• A person owes another fiduciary duties when that person has control over a financial interest of the other. For example, the board of directors of a corporation organized under the laws of a US state such as Delaware owes stockholders of that corporation fiduciary duties because its decisions(...) Read More
  • A foreign corporation with respect to a US state is a corporation formed under the laws of another country or another state. To do business in a state that is not the state in which the corporation incorporated, the business must register and pay the applicable fees and taxes in the state in(...) Read More
  • "Full ratchet" refers to a type of anti-dilution protection for preferred stock in the event of a down round of series financing that adjusts the number of common shares the preferred shares can be converted into based on the new share price. This method recalculates the number of common(...) Read More
  • "Fully diluted" shares are the total common shares of a company counting not only shares that are currently issued and outstanding but also shares that could be claimed through the conversion of convertible preferred stock or through the exercise of outstanding options and warrants. The(...) Read More
  • "Good reason" is often defined in a double trigger vesting provision that accelerates an employee's vesting if the company is acquired and the acquiring company does something that gives the employee "good reason" to leave and to receive the accelerated vesting of unvested shares. A "good(...) Read More
  • Generic top-level domains (gTLDs) are the non-country-specific top level domains maintained by the Internet Corporation for Assigned Names and Numbers (ICANN), and the most popular include .com, .info, .net, and .org. ICANN is responsible for ensuring a stable and unified global internet,(...) Read More
  • The Internet Corporation for Assigned Names and Numbers (ICANN) is a nonprofit organization with oversight by the United States Department of Commerce that administers registries of internet protocol identifiers and domain name system (DNS) root registries. ICANN operates part of the DNS,(...) Read More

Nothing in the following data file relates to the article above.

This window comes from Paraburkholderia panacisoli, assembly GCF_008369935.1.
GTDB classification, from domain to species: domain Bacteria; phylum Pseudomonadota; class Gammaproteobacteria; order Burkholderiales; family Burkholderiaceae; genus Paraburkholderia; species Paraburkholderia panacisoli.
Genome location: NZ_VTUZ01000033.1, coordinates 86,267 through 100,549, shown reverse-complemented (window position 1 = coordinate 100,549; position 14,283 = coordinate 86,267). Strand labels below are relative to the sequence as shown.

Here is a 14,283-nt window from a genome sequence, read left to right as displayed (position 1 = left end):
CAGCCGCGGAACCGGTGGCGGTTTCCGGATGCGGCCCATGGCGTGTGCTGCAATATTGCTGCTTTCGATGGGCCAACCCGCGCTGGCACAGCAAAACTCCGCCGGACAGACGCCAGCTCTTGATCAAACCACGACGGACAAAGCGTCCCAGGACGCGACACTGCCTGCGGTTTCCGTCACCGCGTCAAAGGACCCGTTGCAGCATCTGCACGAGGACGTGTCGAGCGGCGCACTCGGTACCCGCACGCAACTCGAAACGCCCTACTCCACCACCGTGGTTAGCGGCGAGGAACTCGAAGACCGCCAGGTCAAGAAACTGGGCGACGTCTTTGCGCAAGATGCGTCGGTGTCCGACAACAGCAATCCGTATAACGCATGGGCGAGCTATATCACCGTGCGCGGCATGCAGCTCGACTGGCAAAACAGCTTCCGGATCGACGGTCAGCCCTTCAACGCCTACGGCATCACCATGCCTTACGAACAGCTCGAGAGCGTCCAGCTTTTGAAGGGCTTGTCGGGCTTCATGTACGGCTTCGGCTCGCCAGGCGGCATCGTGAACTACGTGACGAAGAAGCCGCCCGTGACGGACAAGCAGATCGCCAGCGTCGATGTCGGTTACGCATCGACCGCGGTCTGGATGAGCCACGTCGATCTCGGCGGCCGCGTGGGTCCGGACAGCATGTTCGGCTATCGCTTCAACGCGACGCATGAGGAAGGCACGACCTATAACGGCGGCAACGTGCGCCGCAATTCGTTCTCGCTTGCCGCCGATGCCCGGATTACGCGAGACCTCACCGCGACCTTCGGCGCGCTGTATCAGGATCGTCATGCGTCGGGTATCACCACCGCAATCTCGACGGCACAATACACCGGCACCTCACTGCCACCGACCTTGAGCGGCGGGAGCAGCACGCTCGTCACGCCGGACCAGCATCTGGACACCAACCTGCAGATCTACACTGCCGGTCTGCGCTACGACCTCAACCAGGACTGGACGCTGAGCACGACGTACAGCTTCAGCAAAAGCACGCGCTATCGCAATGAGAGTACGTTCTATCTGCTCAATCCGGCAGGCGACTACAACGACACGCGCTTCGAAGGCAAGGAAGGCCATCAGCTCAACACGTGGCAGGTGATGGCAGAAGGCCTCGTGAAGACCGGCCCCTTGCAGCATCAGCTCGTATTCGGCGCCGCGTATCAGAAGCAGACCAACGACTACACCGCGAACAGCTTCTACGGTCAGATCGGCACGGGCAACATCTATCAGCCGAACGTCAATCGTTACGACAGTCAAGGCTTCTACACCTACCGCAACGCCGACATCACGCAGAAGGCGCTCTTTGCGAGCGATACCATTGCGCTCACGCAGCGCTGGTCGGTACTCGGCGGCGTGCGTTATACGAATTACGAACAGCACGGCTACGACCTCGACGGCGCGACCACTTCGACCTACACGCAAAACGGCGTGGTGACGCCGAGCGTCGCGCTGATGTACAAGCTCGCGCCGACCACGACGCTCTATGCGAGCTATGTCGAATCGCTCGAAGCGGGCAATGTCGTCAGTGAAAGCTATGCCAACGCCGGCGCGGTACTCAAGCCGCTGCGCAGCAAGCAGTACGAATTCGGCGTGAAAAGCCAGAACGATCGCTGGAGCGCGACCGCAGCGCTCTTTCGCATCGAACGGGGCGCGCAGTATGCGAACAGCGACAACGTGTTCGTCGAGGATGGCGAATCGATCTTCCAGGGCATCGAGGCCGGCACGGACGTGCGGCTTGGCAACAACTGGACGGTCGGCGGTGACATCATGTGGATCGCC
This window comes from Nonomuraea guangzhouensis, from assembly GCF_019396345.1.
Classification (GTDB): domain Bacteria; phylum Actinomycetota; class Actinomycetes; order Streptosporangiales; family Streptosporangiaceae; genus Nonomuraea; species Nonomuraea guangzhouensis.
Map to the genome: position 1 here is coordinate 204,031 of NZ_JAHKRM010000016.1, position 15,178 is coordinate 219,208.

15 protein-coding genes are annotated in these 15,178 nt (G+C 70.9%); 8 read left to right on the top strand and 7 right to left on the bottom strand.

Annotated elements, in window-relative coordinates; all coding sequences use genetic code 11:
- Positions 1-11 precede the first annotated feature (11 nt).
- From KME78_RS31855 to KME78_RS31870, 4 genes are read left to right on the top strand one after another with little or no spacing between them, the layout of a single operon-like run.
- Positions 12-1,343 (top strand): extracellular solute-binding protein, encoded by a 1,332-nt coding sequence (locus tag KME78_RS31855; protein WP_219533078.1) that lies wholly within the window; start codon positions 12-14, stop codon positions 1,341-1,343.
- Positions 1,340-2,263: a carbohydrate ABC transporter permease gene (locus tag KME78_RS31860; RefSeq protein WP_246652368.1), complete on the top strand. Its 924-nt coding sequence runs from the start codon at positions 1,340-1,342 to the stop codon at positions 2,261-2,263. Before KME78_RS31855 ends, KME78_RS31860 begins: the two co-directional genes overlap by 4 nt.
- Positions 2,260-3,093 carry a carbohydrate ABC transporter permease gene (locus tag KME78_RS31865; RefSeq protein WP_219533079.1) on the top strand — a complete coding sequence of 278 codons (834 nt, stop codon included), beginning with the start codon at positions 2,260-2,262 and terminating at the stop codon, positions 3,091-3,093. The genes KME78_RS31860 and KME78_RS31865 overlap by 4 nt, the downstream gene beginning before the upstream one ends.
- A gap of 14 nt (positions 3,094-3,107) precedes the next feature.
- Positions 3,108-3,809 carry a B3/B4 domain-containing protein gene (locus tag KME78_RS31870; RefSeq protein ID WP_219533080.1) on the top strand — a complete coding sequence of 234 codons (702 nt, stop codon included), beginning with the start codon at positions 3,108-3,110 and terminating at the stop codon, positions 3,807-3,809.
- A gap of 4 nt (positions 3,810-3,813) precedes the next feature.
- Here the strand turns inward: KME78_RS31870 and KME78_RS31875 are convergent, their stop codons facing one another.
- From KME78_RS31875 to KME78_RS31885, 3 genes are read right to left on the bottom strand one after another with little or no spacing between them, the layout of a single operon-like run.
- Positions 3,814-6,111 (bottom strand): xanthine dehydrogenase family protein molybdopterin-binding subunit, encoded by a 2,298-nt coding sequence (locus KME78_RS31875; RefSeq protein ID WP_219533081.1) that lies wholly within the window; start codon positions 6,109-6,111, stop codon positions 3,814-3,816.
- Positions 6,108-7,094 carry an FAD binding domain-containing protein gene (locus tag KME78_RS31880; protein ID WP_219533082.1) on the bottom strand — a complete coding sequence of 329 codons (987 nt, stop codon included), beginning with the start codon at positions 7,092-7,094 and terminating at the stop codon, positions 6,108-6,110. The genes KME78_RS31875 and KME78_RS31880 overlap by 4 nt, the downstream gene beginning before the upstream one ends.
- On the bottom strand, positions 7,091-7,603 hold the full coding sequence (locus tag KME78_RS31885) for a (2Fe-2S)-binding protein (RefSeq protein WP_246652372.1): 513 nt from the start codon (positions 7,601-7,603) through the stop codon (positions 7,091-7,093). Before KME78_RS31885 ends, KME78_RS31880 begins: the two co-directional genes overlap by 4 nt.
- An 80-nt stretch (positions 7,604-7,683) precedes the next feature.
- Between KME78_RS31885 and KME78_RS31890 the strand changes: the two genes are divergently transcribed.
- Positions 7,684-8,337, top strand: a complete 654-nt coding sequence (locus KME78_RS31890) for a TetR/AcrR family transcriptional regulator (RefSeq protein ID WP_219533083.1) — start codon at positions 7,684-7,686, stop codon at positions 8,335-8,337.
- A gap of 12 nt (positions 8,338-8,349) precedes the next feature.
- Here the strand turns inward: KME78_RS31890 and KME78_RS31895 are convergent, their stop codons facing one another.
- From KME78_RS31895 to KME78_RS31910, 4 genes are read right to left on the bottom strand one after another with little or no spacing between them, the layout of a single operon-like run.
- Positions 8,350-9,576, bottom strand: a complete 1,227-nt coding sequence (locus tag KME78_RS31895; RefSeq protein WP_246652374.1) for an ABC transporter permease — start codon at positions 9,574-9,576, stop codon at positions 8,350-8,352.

• Illiquid stock is stock that cannot be sold for cash easily because it is not traded on a public market or in demand by other private investors. Often this means the stock can still be sold or traded but only with a significant discount compared to the potential value it may represent. Stock(...) Read More
  • An "incident response plan", or IRP, is an in-house plan consisting of a pre-made list of relevant contacts and tasks that need to be completed when there is a major incident, such as a data breach. An incident response plan needs to include the contact information for legal and other relevant(...) Read More
  • An independent contractor is a person or business engaged to provide goods or services to another person or business. Individuals acting as independent contractors are treated differently than employees for tax and labor law purposes.A worker might be appropriately classified as an independent(...) Read More
  • Infringement is the act of violating a law or right, and with respect to intellectual property, it is the act of using another's protected intellectual property without permission. Under US intellectual property law, infringement does not have to be intentional to create liability. Someone can(...) Read More
  • Intellectual property includes inventions, art, and other works of "intellect." Intellectual property can be protected under rights including but not limited to patents, copyrights, trademarks, and/or trade secrets. The purpose of intellectual property law is to give the creator of the(...) Read More
  • Intentional radiators are devices that emit radio frequencies, including radios and wireless routers, and are regulated by the Federal Communications Commission (FCC). Read More
  • Inter partes review is a way to challenge the validity of an issued US patent based on prior art patents or printed publications. This type of review became available in 2012, replacing a previous process called inter partes reexamination. Inter partes review can be a cheaper alternative to(...) Read More
  • This is the annual rate at which interest accrues on a promissory note or other indebtedness, as long as it is outstanding. The interest rate might be fixed at a certain percentage, or adjustable based on fluctuations in a benchmark interest rate index such as the London Interbank Offered Rate(...) Read More